8 Weeks Without Medication; what happened?

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It’s been 8 weeks!

If you haven’t heard what I’ve been up to, catch up with the beginning of the story here ‘I’VE DONE SOMETHING BAD‘ first.

I have been taking prednisone every day* for the last 8 years. And for the last 8 weeks, I haven’t had any… Boom. Cold turkey.

Boom! Cold turkey! I just stopped!

I didn’t mean to stop, but once I realised I hadn’t had anything for a week, I decided to take it a little further. I felt excited. I felt excited to be able to try something new with my body, to see what happened. I was seduced by the hope of everything being ok. I felt like something exciting is about to happen.

I had a few bruises on my legs but I didn’t really think about them. I was a little scared but mostly I believed that this would secretly be the end. I believed that I would just suddenly stop taking my medication and nothing bad would happen and everyone would tell me I was a medical miracle and I would be interviewed for the next edition of SPONTANEOUS REMISSION.

Here is what really happened.

My platelets slowly fell. In the first few weeks, I was certain that I was going to be fine. My platelets slipped but only by a couple. I thought I might have magically cured myself. I had heard that pregnancy can reek havoc on your hormones and I thought ‘wow, maybe being pregnant actually rebooted my immune system, amazing.’

In the first few weeks, I was certain that I was going to be fine. My platelets slipped but only by a couple. I thought I might have magically cured myself. I had heard that pregnancy can reek havoc on your hormones and I thought ‘wow, maybe being pregnant actually rebooted my immune system, amazing.’

Then they crashed hard.

My platelets fell quickly, down below 20. My ankles started to ache, my hands were stiff and sore, my neck felt sore all the time, and I was bruising everywhere. I feel sad and lacked energy. I ate too much food because all I wanted to do was lay around and feel sorry for myself.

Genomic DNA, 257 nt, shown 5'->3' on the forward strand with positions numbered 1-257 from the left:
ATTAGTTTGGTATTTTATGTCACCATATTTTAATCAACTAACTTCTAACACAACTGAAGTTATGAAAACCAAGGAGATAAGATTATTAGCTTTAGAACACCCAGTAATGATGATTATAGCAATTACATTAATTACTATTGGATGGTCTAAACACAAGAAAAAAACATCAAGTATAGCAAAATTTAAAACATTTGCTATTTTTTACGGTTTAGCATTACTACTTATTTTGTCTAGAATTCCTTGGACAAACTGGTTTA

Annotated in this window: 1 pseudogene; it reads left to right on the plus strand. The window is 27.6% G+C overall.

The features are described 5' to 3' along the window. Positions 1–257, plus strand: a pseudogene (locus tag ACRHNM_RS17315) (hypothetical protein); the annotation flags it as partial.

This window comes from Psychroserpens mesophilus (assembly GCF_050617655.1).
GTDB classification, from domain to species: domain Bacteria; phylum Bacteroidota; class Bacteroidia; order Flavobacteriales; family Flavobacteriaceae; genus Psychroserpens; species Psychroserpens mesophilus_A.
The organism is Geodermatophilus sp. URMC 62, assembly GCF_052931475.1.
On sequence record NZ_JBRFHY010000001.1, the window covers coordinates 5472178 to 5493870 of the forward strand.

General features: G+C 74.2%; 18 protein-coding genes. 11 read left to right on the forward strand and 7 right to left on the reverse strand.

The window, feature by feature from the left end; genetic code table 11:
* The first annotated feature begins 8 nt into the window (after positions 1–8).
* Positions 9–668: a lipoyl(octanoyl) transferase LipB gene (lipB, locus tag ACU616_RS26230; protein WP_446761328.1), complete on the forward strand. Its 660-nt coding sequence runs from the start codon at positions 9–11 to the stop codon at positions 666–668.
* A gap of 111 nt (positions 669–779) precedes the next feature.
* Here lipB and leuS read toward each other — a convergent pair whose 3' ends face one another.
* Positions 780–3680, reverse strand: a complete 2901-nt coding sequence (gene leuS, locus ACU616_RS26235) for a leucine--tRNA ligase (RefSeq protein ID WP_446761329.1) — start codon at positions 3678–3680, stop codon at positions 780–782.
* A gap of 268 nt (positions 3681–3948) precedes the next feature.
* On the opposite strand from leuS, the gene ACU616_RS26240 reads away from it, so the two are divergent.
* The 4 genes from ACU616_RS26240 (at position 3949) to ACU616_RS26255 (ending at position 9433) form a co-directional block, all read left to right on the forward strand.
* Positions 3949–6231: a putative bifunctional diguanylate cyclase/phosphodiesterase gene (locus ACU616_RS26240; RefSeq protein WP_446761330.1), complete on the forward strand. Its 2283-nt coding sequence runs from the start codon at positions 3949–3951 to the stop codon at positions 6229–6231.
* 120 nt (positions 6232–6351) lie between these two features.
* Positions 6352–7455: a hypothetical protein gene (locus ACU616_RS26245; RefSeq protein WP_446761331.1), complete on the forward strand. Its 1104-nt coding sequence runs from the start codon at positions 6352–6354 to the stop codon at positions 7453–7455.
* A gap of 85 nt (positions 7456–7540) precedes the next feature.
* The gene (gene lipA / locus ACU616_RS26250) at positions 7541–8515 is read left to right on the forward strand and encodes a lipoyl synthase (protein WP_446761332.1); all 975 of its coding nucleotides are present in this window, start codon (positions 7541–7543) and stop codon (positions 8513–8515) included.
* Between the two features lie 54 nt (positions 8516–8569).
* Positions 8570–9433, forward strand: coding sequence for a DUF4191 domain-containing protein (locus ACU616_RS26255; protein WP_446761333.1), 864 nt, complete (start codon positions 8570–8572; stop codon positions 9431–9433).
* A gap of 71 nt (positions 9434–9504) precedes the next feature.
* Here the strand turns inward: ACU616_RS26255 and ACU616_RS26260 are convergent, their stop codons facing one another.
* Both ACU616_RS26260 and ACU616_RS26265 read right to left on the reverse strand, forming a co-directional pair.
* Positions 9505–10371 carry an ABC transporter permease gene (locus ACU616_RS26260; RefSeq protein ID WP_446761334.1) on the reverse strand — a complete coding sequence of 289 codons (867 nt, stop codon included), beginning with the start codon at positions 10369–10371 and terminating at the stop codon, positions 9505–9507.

I was struggling to manage the physical symptoms of an ITP inflammation as well as the emotional disappointment of having failed to magically cure myself.

I became rundown. I was sad all the time. I was tired and moody and kept hurting myself. I was stressed and anxious as my adrenal glands were flipping out and withdrawing from the drug. I was a mess.

I am so sad to say that it did not work. I wanted it so badly, but it all ended in nothing.

I’m back on Prednisone. After a high dose initially and rest to get over bronchitis, I am back to taking a moderate amount.

I feel like I failed.

*barring the occasional hangover vomit and forgetful weekend.

 

Most popular ITP Books, Blogs and Articles for 2016

Feature image from HERE – (image of Home page on my computer – on desktop)

Top 5 most popular articles of 2016 from ITP and Me.  

  1. THE QUESTIONS YOUR FRIENDS ARE TOO SCARED TO ASK
  2. THE SEVEN STAGES OF ITP
  3. LIFE EXPECTANCY
  4. YOUR STORIES
  5. PREGNANCY and ITP
  6. A BEGINNERS GUIDE to ITP

Continue reading

Merry Christmas Everyone

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Feature Image from ITPANDME

Merry Christmas everyone. It’s Holiday Season already!

I want to wish everyone with ITP a joyous, full filled, and delightful Christmas. I hope your friends and families are well and that you are healthy and happy enough to enjoy this Holiday time.

I want to send out a special thank you for all your support and positive energy. Thank you for reading, sharing, commenting, and contributing to this ever growing website.

I can’t believe 2016 is nearly over. Our year began under very intense circumstances, waiting in Sydney for our little high-risk bub to be born.

ITP and also Antiphospholipid Syndrome played an enormous part in my pregnancy and BIRTH. I spent many hours in the hospital, in and out of appointments, blood tests, and OB check ups.  Continue reading

How do you Talk about Your Illness?

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Feature image from DECLIEU

How do you talk about your illness? Which words do you use to talk about your illness? What is your tone when you speak about it? How do you stand while talking about your illness and what about your body language? How do you describe your illness to your doctor, friends or your family?